I am facing a situation where on the core network I have around 15k MAC addresses, and on the edge switches (Access Layer), I am finding switches with 27k MAC addresses. Access switches are configured to allow one MAC address per interface, and if there is VoIP, two MAC addresses per interface.

Since this is a layer 2 network, I don't understand why I have more MAC addresses on the Access switches. I was able to find out that some MAC addresses are on two VLANs at the same time, mainly MAC addresses that belong to VoIP phones, but so far I'm unable to find why this is happening.

Has anyone experienced a similar situation? If so, what was the reason or causes of such situation?

  • Did any answer help you? if so, you should accept the answer so that the question doesn't keep popping up forever, looking for an answer. Alternatively, you could provide and accept your own answer.
    – Ron Maupin
    Aug 11, 2017 at 5:09
  • Some (at least) switches separate the MAC address table per VLAN. I'm not sure whether it is standard.
    – user253751
    Jul 22, 2020 at 10:29

2 Answers 2


VoIP phones are actually switches, too, if they allow you to connect a PC. Limiting a switch interface to two MAC addresses when using a VoIP phone can be problematic because some VoIP phones use more than one MAC address for themselves (one for the phone itself, and one or two for the switch interfaces), then you have a MAC address for the PC connected to the phone, so it could use three or more MAC addresses on the switch interface.

As a switch, the phone negotiates a trunk to the switch to which it is connected, and a VoIP phone MAC address could appear on more than one VLAN.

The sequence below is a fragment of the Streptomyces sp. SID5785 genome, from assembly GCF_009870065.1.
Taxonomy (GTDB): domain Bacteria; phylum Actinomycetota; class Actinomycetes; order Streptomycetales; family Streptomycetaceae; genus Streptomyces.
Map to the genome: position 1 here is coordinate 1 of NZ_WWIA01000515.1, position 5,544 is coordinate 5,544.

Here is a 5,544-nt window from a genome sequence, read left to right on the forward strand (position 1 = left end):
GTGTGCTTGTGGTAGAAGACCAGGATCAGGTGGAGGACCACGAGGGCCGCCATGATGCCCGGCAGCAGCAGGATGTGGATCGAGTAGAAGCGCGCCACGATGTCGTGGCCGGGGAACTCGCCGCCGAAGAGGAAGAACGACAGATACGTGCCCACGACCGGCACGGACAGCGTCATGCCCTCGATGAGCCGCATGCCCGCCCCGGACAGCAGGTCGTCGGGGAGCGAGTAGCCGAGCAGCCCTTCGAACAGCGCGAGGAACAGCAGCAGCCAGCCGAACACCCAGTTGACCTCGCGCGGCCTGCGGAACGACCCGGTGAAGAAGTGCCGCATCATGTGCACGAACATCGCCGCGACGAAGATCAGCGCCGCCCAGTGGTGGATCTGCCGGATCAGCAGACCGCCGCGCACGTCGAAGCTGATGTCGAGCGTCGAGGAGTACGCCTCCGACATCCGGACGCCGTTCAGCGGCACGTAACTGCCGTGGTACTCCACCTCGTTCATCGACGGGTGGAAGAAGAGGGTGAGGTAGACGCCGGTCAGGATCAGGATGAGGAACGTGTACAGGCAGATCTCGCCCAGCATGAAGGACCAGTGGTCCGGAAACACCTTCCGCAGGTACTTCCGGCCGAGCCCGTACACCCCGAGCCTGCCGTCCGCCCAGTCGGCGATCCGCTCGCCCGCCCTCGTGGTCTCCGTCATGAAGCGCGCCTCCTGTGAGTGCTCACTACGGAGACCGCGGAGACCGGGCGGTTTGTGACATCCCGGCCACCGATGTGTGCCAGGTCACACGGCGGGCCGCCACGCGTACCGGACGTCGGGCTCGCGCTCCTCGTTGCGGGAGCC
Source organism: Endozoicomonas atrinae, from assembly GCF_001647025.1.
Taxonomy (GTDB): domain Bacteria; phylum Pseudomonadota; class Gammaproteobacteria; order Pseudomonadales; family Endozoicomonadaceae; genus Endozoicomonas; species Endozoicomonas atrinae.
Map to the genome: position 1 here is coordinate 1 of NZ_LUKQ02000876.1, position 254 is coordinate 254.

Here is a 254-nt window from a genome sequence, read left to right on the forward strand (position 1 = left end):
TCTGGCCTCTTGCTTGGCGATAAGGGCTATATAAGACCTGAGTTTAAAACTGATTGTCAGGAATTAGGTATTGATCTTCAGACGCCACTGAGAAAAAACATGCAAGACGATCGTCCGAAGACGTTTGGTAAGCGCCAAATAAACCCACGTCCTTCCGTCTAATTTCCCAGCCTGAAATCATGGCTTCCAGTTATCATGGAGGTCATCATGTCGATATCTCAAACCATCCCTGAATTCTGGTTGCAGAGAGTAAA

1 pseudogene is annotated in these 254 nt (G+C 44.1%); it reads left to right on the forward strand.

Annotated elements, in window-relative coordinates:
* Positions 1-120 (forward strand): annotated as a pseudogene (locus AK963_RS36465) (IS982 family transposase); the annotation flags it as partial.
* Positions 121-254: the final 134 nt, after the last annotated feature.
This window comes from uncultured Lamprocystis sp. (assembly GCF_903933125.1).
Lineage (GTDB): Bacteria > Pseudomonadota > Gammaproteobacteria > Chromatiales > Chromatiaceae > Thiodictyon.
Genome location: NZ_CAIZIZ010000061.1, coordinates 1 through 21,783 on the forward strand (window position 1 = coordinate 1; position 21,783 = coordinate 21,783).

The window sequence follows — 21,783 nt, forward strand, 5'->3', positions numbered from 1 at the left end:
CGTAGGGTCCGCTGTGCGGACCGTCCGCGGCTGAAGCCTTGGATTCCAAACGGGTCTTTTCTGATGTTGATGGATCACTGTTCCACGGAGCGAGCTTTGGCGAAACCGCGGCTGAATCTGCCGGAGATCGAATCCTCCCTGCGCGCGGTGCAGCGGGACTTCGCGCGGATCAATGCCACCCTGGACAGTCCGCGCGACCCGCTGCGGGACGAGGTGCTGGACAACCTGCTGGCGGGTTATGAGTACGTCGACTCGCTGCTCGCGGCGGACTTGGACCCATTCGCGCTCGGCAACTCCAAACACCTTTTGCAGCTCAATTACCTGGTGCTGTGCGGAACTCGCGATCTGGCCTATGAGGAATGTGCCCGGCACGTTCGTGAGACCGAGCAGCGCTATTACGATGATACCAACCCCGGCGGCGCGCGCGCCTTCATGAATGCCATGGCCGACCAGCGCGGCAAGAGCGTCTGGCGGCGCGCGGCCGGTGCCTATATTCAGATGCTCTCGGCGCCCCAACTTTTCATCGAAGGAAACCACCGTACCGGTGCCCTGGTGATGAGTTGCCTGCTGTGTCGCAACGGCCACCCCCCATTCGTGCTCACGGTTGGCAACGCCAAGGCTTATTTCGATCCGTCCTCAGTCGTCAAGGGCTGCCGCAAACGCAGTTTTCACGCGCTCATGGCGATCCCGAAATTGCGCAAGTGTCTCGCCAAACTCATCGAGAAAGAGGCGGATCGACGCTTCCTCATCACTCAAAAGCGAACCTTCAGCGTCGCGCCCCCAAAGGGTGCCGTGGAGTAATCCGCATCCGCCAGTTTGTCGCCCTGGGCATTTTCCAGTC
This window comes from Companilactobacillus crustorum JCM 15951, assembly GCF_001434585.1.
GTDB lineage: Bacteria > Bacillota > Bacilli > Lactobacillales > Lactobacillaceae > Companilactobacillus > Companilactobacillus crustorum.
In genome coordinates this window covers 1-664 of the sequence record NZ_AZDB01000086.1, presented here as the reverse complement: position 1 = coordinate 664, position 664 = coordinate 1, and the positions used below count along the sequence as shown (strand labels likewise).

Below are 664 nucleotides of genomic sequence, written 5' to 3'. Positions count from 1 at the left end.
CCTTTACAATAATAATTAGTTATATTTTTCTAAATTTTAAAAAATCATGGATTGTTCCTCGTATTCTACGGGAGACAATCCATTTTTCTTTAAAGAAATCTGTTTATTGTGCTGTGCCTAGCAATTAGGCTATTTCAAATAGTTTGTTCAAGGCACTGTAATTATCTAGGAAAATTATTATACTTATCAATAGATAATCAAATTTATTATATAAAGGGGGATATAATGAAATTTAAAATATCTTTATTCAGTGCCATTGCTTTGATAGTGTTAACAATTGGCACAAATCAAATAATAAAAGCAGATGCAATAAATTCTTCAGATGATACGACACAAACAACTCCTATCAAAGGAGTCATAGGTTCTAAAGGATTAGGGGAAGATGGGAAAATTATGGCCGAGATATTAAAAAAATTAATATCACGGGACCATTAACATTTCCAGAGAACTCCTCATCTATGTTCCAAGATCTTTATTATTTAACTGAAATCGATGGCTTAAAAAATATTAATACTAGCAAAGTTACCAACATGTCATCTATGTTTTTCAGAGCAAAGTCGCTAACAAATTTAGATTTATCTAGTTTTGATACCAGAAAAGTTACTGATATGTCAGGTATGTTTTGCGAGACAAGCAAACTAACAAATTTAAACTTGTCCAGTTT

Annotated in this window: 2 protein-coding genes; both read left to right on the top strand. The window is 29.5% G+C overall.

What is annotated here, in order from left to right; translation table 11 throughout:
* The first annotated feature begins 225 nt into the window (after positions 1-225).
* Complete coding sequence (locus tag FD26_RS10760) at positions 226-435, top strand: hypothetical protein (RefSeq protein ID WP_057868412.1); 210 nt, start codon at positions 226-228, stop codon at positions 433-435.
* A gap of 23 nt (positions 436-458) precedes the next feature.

• how do you tackle a problem like this?
    – Gngogh
    Mar 21, 2017 at 16:27
  • Why do you think it is a problem? A MAC address is only significant or seen on the LAN where the host with that MAC address is connected. MAC addresses for devices connected to trunks can be seen on every VLAN for that trunk, and it does not create problems.
    – Ron Maupin
    Mar 21, 2017 at 16:29
  • its a prob because on some switches the size of the mac address table is on the limit and the switch starts to behave weird, untill I reboot it.
    – Gngogh
    Mar 21, 2017 at 17:20
  • If your VLAN (broadcast domain) is so large that a switch is running out of space for the VLAN MAC address table, it is time to reduce the number of switch interfaces in the VLAN. The current best practice is to limit a VLAN to a single access switch. You can have multiple VLANs on the switch, but those VLANs should not be on any other access switch. Also, access switches should only connect to the distribution switches, not other access switches. This prevents STP problems, and it should limit the size of VLAN MAC address tables. Another option is to run layer-3 to the access switches.
    – Ron Maupin
    Mar 21, 2017 at 17:47
  • 1
    ...or invest in switches with larger CAM tables!
    – rnxrx
    Mar 22, 2017 at 5:27

First of all, you shouldn't have so big broadcast domains to have even 15k MAC addresses on access switches. Either separate them by VLANs (with connectivity at L3, with routing), or at least with any kind of traffic segmentation (if the endpoints don't have to communicate with each other).

The problem itself looks like VLAN misconfiguration (or device malfunction) - I guess you don't attach VoIP phones to 802.1q tagged interfaces, but plug them into untagged ports. There are switches that allow to set multiple untagged VLANs on a single port, with the traffic being passed into PVID of that port ...but learning MACs and passing incoming broadcast frames. There are switches that won't allow to disable default VLAN (VID=1) despite using other PVID on the port.

The second cause happening in the wild is a single device malfunction or misconfiguration, effectively "bouncing" (usually broadcast) frames into another VLAN that is available to that device. This happens even without asymetric VLAN configurations and is not a big surprise when it happens on low-cost SOHO devices. Smaller broadcast domains make it easier to pinpoint such misbehaving device, by looking if the specific MAC address doesn't ocasionally pop up on a wrong port of a switch.

The only question you need to ask yourself is - what is the path of the VoIP phone to a different VLAN? How is it leaking? Very easy to check on a one-switch one-phone testbed.

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